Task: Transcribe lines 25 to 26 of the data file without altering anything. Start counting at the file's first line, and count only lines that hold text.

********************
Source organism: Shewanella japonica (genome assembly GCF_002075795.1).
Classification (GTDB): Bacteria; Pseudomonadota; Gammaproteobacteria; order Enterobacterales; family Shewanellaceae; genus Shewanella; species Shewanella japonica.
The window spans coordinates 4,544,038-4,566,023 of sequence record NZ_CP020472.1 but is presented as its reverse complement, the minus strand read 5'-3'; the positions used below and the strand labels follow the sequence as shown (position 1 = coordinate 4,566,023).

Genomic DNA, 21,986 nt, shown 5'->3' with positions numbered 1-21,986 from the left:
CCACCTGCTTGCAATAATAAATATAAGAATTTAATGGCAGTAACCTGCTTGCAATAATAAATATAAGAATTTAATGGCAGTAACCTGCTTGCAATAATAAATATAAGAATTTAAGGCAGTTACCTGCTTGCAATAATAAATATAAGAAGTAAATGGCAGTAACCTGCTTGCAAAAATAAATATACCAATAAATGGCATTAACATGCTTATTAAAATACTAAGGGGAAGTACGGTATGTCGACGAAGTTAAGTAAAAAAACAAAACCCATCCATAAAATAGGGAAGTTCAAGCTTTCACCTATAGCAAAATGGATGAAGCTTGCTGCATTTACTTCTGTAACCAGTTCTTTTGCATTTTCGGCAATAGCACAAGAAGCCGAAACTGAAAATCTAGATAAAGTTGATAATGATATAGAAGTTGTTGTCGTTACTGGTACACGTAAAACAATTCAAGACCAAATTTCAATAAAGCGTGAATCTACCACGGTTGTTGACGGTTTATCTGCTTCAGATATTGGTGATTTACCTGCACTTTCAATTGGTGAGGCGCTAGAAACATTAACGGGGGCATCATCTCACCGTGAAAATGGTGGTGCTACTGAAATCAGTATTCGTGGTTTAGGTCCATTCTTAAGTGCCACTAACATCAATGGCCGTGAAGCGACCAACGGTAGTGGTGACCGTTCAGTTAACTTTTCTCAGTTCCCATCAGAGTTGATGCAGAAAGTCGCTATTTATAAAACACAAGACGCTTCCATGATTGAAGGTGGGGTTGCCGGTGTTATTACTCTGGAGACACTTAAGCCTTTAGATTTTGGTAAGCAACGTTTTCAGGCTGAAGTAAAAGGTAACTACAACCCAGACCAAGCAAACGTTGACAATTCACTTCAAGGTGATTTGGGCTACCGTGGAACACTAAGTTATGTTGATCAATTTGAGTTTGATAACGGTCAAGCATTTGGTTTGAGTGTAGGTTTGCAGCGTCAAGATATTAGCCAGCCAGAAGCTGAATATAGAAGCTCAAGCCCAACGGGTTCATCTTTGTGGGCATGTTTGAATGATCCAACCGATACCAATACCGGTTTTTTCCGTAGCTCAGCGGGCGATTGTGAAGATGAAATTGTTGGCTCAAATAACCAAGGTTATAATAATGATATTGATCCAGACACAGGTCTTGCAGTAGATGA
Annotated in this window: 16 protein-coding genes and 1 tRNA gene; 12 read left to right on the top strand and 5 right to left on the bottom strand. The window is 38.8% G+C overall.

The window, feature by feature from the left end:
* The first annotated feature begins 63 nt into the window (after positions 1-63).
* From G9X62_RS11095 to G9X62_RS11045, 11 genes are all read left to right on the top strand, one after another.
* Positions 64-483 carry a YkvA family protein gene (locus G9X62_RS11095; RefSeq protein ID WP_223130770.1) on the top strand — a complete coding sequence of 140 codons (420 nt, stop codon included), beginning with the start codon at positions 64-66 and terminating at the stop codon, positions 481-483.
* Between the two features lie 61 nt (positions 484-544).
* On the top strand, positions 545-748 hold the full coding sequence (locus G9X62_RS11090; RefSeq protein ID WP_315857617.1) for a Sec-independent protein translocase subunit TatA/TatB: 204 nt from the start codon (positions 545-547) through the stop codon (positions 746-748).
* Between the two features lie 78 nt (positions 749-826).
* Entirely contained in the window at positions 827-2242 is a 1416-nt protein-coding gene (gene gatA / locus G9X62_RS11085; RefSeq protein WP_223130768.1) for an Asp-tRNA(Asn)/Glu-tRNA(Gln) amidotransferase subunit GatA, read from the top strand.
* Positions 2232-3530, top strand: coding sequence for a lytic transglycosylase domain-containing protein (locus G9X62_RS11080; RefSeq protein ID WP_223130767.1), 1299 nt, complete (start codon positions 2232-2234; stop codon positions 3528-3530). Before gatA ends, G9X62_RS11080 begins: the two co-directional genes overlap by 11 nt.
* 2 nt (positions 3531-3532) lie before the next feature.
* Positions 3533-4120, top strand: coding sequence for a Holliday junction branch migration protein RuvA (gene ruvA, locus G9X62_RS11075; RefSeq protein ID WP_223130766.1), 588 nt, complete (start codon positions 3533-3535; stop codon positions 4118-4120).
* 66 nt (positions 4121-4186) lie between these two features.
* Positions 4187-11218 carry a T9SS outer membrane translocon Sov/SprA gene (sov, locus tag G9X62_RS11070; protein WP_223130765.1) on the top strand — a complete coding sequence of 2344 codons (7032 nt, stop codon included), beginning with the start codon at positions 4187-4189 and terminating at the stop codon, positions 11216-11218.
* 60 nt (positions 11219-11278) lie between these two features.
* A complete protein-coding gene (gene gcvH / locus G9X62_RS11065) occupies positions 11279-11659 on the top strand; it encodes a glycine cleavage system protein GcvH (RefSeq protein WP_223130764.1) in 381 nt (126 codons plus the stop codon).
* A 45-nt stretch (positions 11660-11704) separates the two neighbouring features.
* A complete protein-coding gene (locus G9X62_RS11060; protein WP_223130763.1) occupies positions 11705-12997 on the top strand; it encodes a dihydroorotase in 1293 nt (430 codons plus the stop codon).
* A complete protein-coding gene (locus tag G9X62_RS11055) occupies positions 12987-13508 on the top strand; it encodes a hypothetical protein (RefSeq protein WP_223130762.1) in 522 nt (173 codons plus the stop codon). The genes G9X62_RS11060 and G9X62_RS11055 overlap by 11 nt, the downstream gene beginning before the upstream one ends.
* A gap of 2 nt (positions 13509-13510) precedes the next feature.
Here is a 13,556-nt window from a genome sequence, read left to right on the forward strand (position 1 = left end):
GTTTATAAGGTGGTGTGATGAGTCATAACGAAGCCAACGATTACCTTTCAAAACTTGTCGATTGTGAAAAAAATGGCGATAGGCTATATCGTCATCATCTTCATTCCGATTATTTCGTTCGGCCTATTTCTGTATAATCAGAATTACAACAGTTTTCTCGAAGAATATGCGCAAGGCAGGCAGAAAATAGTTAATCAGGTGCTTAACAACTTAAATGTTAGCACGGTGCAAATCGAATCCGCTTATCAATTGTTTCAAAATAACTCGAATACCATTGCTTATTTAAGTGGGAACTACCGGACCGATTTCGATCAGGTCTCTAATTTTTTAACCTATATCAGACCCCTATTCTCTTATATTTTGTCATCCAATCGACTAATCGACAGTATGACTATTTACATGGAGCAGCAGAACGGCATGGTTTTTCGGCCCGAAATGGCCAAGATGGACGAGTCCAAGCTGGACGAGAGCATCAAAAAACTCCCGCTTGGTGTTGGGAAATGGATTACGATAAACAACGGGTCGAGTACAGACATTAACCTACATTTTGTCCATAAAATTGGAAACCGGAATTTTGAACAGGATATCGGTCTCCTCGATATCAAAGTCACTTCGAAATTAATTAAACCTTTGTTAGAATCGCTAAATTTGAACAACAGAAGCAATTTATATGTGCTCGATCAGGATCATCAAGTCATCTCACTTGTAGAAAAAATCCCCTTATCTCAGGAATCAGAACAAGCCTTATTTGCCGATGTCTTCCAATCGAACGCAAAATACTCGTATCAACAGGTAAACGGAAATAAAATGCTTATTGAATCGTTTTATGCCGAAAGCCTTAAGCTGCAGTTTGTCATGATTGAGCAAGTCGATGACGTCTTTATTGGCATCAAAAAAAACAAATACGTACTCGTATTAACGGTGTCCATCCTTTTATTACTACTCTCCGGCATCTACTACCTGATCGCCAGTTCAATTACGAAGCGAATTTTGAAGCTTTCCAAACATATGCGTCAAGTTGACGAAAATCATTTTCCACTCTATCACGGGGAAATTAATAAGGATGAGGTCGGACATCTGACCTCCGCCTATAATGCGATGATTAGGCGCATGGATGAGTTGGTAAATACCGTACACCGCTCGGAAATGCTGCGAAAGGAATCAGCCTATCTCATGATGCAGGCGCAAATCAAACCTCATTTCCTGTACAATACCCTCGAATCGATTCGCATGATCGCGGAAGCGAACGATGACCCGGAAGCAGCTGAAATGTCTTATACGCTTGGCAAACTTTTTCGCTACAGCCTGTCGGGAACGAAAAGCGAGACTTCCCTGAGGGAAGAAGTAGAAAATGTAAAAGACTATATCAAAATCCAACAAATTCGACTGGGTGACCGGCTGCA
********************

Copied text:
* A gap of 2 nt (positions 13509-13510) precedes the next feature.
Here is a 13,556-nt window from a genome sequence, read left to right on the forward strand (position 1 = left end):